An empirical research on activist funds conducted by the European Corporate Governance Institute (ECGI) supports the efficient market view. After looking at 1,740 “engagements” by activist funds across 23 countries since 2000, it concludes that the majority of campaigns by activist funds have failed to result in a sustained rise in share prices, except in few cases where “restructurings” took place.[1] Five years ago, French media conglomerate Vivendi had to reach a “compromise” to increase dividend and share buy-back program with a U.S. activist fund P. Schoenfeld Asset Management (PSAM). But Vivendi’s share price has been stagnant since then and the Financial Times pointed out that the Vivendi case is “not unusual” and consistent with the ECGI report.[2]  According to the study, activist funds don’t increase shareholder value in a sustainable manner, but rather “manipulate” the stock price by creating “events” and then taking short-term profits.

 

3.    Shareholder Activism of Elliott - A “Holdout Fund”?

 

     Elliott’s previous investment records around the globe are far from those contributing to increasing value for companies and countries. It is even possible to name it as a “holdout fund”, or “al-bak-gi fund” in Korean.[3] “Holding out” refers to extortionate tactics where a speculator buys a portion of land in anticipation or with a priori knowledge of a development project and holds out the project by intentionally refusing to agree to compensation offered by the developer. Although other land owners have agreed to a reasonable level of compensation, the speculator demands a lot higher level of compensation for him with the pretext that his property and other rights have been seriously violated. The speculator does not care the development project at all or does not oppose the project itself, but normally buys the land with the sole purpose to earn super-normal profits by holding the entire development project hostage.

     Elliott provides a model case for achieving profits through such tactics, and has been ruthless in pursuit of its aims. Elliott first attained notoriety as a “vulture fund” in Peru. Major international banks and Latin American countries had agreed on the Brady Plan in 1989, following active interventions by Nicholas Brady, then the U.S. Treasury Secretary. The plan was geared at making Latin America return to a growth path by allowing substantial debt reliefs and thereby sharing the fruits from future growth. However, Elliot purchased $20.7 million worth of defaulted loans made to Peru for a deeply discounted $11.4 million. Elliott then sued the nation and its Banco de la Nacion del Peru in a New York court for the original amount of the loan plus interest. This law suit effectively held the Brady Plan hostage. Elliott won a $58-million settlement and made a $47-million profit - a 400% return. Greg Palast says Peru’s president Alberto Fujimori ordered the treasury to pay everything Elliott asked for because Singer “seized” the presidential airplane by which Fujimori was escaping to Japan.[4]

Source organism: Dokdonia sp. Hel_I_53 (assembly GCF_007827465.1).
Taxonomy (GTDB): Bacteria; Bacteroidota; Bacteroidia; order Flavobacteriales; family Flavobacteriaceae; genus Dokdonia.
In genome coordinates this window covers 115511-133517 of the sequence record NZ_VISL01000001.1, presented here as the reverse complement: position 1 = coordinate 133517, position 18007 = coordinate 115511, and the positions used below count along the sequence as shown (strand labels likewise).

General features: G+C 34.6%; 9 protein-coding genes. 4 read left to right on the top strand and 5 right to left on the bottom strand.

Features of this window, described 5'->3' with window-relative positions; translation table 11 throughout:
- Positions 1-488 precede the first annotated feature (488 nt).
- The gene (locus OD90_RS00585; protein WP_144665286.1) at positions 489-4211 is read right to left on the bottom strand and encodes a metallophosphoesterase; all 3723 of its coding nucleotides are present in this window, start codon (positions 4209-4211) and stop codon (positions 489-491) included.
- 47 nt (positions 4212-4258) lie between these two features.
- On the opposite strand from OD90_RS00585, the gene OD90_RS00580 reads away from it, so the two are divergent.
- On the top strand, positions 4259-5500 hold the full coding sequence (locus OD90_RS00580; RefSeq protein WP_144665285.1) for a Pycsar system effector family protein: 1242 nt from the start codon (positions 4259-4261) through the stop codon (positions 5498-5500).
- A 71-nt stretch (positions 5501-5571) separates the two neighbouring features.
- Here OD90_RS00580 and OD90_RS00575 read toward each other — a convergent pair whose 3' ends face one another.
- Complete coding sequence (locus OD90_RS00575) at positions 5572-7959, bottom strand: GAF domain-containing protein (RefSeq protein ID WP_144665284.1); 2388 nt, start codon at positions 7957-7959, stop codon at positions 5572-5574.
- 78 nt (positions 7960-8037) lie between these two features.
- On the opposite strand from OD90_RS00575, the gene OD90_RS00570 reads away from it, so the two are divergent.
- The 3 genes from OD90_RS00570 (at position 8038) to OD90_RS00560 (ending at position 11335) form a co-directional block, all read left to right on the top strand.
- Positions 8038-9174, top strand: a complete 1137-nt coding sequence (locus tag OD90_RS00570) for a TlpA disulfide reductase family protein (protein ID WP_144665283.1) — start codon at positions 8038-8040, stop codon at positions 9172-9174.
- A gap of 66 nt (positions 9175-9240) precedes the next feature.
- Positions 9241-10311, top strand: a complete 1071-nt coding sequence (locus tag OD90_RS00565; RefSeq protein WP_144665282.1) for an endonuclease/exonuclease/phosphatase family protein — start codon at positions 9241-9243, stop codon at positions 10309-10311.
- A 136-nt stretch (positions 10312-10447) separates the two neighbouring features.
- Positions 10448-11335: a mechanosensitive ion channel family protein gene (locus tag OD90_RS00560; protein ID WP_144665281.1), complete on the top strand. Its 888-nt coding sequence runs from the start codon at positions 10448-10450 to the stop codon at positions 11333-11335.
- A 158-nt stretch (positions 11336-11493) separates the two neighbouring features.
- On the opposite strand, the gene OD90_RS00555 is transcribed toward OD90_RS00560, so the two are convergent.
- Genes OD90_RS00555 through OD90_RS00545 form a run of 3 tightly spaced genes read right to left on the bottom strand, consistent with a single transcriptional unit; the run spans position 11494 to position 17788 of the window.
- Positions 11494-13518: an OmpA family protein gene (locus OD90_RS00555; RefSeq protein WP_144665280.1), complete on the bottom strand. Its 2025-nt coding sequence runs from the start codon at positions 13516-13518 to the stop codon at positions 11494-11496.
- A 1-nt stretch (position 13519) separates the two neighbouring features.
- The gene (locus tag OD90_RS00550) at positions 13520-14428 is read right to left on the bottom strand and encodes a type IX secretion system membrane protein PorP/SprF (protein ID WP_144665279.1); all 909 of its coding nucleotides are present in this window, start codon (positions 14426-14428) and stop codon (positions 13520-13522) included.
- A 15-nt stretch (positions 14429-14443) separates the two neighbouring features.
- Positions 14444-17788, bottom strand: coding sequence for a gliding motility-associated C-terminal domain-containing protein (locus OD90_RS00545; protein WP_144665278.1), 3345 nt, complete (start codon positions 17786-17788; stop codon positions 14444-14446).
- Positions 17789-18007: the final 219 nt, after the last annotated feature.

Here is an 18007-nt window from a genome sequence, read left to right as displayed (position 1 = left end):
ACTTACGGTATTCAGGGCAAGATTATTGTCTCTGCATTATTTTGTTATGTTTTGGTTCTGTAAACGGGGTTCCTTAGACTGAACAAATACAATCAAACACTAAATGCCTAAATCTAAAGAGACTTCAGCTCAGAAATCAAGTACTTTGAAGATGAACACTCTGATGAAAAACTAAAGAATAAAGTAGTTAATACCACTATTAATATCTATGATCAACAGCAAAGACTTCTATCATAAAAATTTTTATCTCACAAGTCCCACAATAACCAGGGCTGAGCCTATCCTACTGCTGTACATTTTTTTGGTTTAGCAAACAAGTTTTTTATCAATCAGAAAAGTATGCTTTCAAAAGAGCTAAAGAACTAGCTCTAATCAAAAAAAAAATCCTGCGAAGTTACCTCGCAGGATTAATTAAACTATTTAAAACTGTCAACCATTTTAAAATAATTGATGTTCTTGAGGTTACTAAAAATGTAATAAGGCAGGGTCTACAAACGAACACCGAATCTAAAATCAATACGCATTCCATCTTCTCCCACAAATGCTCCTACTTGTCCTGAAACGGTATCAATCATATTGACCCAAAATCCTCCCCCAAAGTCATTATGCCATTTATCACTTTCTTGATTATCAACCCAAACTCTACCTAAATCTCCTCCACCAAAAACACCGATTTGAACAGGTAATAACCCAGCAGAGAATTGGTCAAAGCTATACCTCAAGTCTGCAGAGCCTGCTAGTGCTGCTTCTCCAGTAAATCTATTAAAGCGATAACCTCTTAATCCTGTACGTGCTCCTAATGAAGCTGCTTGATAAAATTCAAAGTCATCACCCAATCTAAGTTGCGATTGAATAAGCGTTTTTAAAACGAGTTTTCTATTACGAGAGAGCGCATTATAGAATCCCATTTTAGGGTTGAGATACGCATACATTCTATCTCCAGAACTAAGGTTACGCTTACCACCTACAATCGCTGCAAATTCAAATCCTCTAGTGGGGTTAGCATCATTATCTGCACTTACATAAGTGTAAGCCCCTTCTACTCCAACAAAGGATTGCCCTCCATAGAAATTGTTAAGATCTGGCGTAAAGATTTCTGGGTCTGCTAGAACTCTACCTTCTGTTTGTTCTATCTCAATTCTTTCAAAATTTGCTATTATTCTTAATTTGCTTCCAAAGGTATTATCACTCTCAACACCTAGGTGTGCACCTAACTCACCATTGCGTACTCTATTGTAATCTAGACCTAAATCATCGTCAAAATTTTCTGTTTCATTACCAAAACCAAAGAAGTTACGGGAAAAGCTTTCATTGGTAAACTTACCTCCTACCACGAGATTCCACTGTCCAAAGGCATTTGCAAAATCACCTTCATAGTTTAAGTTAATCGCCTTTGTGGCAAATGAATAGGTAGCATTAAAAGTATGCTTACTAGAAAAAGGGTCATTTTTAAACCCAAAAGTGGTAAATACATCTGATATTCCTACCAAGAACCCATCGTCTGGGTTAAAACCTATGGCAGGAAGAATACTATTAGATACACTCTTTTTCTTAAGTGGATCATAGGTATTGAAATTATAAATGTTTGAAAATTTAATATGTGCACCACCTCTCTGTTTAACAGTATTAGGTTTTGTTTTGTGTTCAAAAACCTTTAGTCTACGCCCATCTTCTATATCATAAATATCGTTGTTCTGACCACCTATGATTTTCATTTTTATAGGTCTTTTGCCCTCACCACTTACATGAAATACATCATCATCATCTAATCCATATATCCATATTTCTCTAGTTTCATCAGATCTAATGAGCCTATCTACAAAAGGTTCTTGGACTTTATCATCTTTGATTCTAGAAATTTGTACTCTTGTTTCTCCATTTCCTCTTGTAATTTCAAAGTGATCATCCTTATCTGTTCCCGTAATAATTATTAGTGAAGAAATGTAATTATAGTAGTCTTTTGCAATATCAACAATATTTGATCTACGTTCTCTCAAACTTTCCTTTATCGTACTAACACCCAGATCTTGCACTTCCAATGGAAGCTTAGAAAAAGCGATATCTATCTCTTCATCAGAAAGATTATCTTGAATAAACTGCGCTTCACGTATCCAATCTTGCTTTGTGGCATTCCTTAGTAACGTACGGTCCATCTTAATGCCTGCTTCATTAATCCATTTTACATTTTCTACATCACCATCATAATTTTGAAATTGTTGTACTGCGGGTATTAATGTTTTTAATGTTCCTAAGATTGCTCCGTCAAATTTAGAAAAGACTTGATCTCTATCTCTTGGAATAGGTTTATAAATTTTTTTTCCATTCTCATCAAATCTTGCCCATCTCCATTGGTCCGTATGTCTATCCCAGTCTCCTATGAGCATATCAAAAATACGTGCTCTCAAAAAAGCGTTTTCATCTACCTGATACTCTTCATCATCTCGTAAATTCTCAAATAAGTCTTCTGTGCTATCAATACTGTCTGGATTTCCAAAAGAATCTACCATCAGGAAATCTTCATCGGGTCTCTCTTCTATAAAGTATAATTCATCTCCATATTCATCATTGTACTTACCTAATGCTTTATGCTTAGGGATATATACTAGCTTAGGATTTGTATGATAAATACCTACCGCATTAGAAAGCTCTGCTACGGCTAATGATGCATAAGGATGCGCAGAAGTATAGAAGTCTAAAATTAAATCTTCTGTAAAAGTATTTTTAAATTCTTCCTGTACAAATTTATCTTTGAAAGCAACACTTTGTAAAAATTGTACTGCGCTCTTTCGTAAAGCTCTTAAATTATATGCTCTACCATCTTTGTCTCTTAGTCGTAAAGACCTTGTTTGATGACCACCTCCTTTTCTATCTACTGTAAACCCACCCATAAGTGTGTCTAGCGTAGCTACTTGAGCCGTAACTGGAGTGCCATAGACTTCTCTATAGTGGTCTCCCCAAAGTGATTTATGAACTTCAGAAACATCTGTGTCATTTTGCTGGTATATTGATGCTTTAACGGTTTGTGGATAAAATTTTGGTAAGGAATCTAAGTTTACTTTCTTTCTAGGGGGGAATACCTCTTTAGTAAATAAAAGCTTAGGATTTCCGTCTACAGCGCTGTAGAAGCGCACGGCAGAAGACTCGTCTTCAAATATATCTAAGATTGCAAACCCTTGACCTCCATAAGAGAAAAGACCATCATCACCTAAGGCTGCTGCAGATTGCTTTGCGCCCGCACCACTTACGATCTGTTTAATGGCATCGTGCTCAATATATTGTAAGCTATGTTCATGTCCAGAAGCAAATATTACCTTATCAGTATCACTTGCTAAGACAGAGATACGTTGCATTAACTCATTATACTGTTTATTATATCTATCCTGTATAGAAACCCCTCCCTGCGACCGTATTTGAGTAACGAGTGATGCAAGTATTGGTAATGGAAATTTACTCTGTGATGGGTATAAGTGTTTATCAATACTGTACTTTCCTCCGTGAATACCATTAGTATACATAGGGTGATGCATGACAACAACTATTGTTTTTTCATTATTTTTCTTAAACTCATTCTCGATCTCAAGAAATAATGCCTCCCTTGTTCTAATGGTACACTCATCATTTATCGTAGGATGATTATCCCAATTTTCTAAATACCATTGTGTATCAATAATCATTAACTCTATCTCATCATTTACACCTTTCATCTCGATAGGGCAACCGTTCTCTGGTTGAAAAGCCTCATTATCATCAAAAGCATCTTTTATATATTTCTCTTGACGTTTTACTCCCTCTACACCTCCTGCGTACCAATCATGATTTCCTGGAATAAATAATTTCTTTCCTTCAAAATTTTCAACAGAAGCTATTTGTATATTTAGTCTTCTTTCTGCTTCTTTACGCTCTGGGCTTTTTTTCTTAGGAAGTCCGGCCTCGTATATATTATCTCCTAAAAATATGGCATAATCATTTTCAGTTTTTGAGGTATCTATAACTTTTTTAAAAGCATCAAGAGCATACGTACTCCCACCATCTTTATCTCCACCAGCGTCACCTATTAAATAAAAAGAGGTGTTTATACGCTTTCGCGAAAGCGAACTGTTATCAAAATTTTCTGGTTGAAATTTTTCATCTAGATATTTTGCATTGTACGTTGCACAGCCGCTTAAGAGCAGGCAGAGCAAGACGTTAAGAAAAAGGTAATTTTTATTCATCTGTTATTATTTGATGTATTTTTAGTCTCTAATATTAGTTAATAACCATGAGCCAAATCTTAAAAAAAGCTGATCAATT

Elliott scaled up the size of its holdout scheme astronomically in Argentina. According to Palast, it purchased $630 million of bonds as the country was headed for default in 2001, reportedly at $48 million, about 7% of the face value, and demanded Argentina to pay $2.3 billion, including unpaid interest. It won a judgement from a New York court of $1.6 billion. The Argentinian government refused to pay it and Elliott countered it by making an unprecedented move. It seized the Argentine naval vessel ARA Libertad, which was anchoring at Ghana in West Africa, and demanded the payment.[5]

     Elliott’s “holdout” spread to Africa. And other funds followed suit. They even stopped international aids to African countries for famine and clean water to make their bonds paid (there was a cholera epidemic in West Africa due to the lack of clean water). Some African countries gave them money in order to receive aids. Palast says, as a result, Elliott received $90 million for Congo’s debts it bought at $20 million. The Wall Street Journal reported that Elliott was able to reach this settlement also by pressing forward on investigations into corruption by Congolese President Denis Sassou Nguesso.[6]

     Even in the U.S., Elliott profited by applying similar holdout methods against the U.S. government. When General Motors was on the brink of bankruptcy during the 2008-9 Global Financial Crisis, Elliott and other hedge funds, Paulson & Co. and Third Point bought Delphi Automotive, a former GM subsidiary whose auto parts remain essential to GM’s production lines. They purchased Delphi’s debts at “just 20 cents on the dollar of their face value” and held on to it. And they threatened the U.S. government to derail the GM rescue operation if it would not forego Delphi’s debts and provide the company with funds. Steve Rattner, who was in charge of the task force to negotiate with the troubled firms and their creditors, wrote in his memoir, Overhaul, that they told the Treasury and GM to hand over $350 million immediately, “because if you don’t, we’ll shut you down.” Delphi’s chief financial officer, John Sheehan, also said in a sworn deposition in July 2009 that the hedge fund debt holders backed up their threat with “an analysis of the cost to GM if Delphi were unwilling or unable to provide supply to GM,” forcing a “shutdown.” It would take “years and tens of billions” for GM to replace Delphi’s parts. Rattner likened the subsidies demanded by Delphi’s debt holders to “extortion demands by the Barbary pirates” but had to acquiesce to most of their demands. After cleaning up Delphi, the hedge funds took the company public. According to Palast, Elliott had at least “$1.29 billion in profits, about forty-four times their original investment”.[7]